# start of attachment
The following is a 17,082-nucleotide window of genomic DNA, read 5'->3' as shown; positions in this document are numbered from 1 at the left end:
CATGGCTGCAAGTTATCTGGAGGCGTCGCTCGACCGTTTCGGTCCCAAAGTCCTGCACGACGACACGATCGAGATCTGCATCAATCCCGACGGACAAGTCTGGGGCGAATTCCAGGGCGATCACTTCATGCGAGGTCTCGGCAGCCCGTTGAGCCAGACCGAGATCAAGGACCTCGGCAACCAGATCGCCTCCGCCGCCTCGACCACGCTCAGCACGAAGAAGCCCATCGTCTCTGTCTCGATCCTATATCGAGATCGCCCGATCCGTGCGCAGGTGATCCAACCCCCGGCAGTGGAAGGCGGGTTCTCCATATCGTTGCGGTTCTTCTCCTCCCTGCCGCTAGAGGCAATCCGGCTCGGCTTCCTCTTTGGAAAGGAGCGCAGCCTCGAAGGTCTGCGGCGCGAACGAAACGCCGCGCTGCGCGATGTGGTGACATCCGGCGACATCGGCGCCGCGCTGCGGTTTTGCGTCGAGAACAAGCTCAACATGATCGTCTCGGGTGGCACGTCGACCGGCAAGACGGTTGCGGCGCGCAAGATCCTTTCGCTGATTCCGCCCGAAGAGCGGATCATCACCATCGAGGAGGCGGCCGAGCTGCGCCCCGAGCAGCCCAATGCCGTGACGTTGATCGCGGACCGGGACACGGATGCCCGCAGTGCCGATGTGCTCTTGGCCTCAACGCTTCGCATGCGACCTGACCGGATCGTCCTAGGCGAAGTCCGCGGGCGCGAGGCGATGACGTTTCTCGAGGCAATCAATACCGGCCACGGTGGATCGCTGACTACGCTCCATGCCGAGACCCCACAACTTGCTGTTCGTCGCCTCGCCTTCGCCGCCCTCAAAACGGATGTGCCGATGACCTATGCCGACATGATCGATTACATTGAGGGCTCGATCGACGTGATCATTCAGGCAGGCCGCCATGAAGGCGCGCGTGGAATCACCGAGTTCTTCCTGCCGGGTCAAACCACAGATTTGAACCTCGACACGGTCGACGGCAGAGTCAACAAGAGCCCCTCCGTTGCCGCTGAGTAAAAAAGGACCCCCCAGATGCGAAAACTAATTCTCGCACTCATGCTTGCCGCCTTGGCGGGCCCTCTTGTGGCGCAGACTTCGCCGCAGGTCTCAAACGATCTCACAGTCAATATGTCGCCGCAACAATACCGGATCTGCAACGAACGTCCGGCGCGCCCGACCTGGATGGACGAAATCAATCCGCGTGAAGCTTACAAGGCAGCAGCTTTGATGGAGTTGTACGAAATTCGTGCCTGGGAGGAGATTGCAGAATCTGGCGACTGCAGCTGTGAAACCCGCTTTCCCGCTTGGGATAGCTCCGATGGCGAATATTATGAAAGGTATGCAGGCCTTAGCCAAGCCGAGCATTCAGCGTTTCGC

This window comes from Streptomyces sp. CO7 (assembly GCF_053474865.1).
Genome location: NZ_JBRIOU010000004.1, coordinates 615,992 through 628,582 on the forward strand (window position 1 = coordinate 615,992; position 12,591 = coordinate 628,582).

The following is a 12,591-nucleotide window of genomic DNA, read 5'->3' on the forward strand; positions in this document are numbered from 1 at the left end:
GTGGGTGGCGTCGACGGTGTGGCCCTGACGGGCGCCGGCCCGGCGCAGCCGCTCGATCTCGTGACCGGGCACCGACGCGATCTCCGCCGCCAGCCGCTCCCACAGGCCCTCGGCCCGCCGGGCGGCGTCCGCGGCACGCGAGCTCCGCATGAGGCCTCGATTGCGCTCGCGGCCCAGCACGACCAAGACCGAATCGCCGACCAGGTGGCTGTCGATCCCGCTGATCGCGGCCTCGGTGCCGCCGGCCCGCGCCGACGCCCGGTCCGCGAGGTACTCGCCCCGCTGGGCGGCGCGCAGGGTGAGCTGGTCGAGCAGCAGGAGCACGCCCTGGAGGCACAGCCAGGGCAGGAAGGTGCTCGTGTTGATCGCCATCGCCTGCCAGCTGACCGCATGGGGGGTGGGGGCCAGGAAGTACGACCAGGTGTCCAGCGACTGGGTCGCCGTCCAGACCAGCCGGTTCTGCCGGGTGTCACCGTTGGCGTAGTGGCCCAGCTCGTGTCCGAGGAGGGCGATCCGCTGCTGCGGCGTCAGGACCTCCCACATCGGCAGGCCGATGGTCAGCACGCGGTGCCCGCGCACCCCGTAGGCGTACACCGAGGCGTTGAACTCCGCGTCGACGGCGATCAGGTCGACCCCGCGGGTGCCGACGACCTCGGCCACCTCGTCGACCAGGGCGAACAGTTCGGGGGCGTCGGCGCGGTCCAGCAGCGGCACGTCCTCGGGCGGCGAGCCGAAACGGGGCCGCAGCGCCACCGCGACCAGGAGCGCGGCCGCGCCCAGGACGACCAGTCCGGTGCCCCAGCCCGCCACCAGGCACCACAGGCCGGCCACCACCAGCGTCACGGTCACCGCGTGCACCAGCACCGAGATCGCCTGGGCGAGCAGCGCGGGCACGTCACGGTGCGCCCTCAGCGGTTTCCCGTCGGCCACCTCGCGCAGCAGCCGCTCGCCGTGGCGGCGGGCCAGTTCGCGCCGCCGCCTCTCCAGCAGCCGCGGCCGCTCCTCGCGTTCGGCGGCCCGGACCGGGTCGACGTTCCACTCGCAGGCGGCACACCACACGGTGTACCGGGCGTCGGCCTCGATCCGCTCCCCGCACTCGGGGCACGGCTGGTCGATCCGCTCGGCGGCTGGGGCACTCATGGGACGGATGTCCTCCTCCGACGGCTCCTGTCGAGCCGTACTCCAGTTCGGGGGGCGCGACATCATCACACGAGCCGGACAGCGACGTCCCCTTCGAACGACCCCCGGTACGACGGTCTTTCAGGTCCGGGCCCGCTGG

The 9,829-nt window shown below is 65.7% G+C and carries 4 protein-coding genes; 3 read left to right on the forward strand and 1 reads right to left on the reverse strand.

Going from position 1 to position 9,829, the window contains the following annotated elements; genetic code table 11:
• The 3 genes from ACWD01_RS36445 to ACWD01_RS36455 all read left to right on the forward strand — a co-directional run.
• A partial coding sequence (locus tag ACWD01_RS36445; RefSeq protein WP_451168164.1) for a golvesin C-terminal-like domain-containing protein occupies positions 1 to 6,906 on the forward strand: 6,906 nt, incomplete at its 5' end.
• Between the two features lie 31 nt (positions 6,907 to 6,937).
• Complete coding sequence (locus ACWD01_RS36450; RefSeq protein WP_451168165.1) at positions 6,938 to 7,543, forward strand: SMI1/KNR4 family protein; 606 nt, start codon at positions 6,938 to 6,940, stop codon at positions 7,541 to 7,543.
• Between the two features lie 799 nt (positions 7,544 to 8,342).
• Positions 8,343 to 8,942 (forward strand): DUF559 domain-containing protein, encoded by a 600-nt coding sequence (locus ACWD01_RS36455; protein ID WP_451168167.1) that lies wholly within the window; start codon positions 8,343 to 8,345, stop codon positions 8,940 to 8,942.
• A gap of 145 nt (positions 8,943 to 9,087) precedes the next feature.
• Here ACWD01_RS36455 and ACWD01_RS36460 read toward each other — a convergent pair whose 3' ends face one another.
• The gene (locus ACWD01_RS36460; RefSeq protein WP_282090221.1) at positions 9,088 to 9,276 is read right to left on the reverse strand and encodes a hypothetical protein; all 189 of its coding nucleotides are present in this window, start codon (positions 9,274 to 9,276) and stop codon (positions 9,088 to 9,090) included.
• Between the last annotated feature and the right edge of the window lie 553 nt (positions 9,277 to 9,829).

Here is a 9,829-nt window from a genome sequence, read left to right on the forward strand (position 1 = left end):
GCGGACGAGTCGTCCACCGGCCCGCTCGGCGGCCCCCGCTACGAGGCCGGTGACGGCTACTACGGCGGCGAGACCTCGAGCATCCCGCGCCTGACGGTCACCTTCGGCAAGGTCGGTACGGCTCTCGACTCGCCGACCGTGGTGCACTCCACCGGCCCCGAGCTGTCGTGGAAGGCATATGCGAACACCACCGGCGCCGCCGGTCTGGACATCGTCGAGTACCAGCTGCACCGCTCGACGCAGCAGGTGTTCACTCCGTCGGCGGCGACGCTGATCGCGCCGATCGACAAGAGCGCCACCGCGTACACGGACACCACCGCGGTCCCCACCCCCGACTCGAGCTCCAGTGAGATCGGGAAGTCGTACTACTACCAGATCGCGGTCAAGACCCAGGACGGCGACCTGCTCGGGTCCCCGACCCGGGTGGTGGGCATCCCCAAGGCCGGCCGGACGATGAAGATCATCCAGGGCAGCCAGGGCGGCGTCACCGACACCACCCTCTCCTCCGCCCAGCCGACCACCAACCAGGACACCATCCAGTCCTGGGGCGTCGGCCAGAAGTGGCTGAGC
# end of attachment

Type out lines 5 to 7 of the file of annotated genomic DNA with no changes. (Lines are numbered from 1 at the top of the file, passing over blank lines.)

The following is a 12,591-nucleotide window of genomic DNA, read 5'->3' on the forward strand; positions in this document are numbered from 1 at the left end:
GTGGGTGGCGTCGACGGTGTGGCCCTGACGGGCGCCGGCCCGGCGCAGCCGCTCGATCTCGTGACCGGGCACCGACGCGATCTCCGCCGCCAGCCGCTCCCACAGGCCCTCGGCCCGCCGGGCGGCGTCCGCGGCACGCGAGCTCCGCATGAGGCCTCGATTGCGCTCGCGGCCCAGCACGACCAAGACCGAATCGCCGACCAGGTGGCTGTCGATCCCGCTGATCGCGGCCTCGGTGCCGCCGGCCCGCGCCGACGCCCGGTCCGCGAGGTACTCGCCCCGCTGGGCGGCGCGCAGGGTGAGCTGGTCGAGCAGCAGGAGCACGCCCTGGAGGCACAGCCAGGGCAGGAAGGTGCTCGTGTTGATCGCCATCGCCTGCCAGCTGACCGCATGGGGGGTGGGGGCCAGGAAGTACGACCAGGTGTCCAGCGACTGGGTCGCCGTCCAGACCAGCCGGTTCTGCCGGGTGTCACCGTTGGCGTAGTGGCCCAGCTCGTGTCCGAGGAGGGCGATCCGCTGCTGCGGCGTCAGGACCTCCCACATCGGCAGGCCGATGGTCAGCACGCGGTGCCCGCGCACCCCGTAGGCGTACACCGAGGCGTTGAACTCCGCGTCGACGGCGATCAGGTCGACCCCGCGGGTGCCGACGACCTCGGCCACCTCGTCGACCAGGGCGAACAGTTCGGGGGCGTCGGCGCGGTCCAGCAGCGGCACGTCCTCGGGCGGCGAGCCGAAACGGGGCCGCAGCGCCACCGCGACCAGGAGCGCGGCCGCGCCCAGGACGACCAGTCCGGTGCCCCAGCCCGCCACCAGGCACCACAGGCCGGCCACCACCAGCGTCACGGTCACCGCGTGCACCAGCACCGAGATCGCCTGGGCGAGCAGCGCGGGCACGTCACGGTGCGCCCTCAGCGGTTTCCCGTCGGCCACCTCGCGCAGCAGCCGCTCGCCGTGGCGGCGGGCCAGTTCGCGCCGCCGCCTCTCCAGCAGCCGCGGCCGCTCCTCGCGTTCGGCGGCCCGGACCGGGTCGACGTTCCACTCGCAGGCGGCACACCACACGGTGTACCGGGCGTCGGCCTCGATCCGCTCCCCGCACTCGGGGCACGGCTGGTCGATCCGCTCGGCGGCTGGGGCACTCATGGGACGGATGTCCTCCTCCGACGGCTCCTGTCGAGCCGTACTCCAGTTCGGGGGGCGCGACATCATCACACGAGCCGGACAGCGACGTCCCCTTCGAACGACCCCCGGTACGACGGTCTTTCAGGTCCGGGCCCGCTGG

The 9,829-nt window shown below is 65.7% G+C and carries 4 protein-coding genes; 3 read left to right on the forward strand and 1 reads right to left on the reverse strand.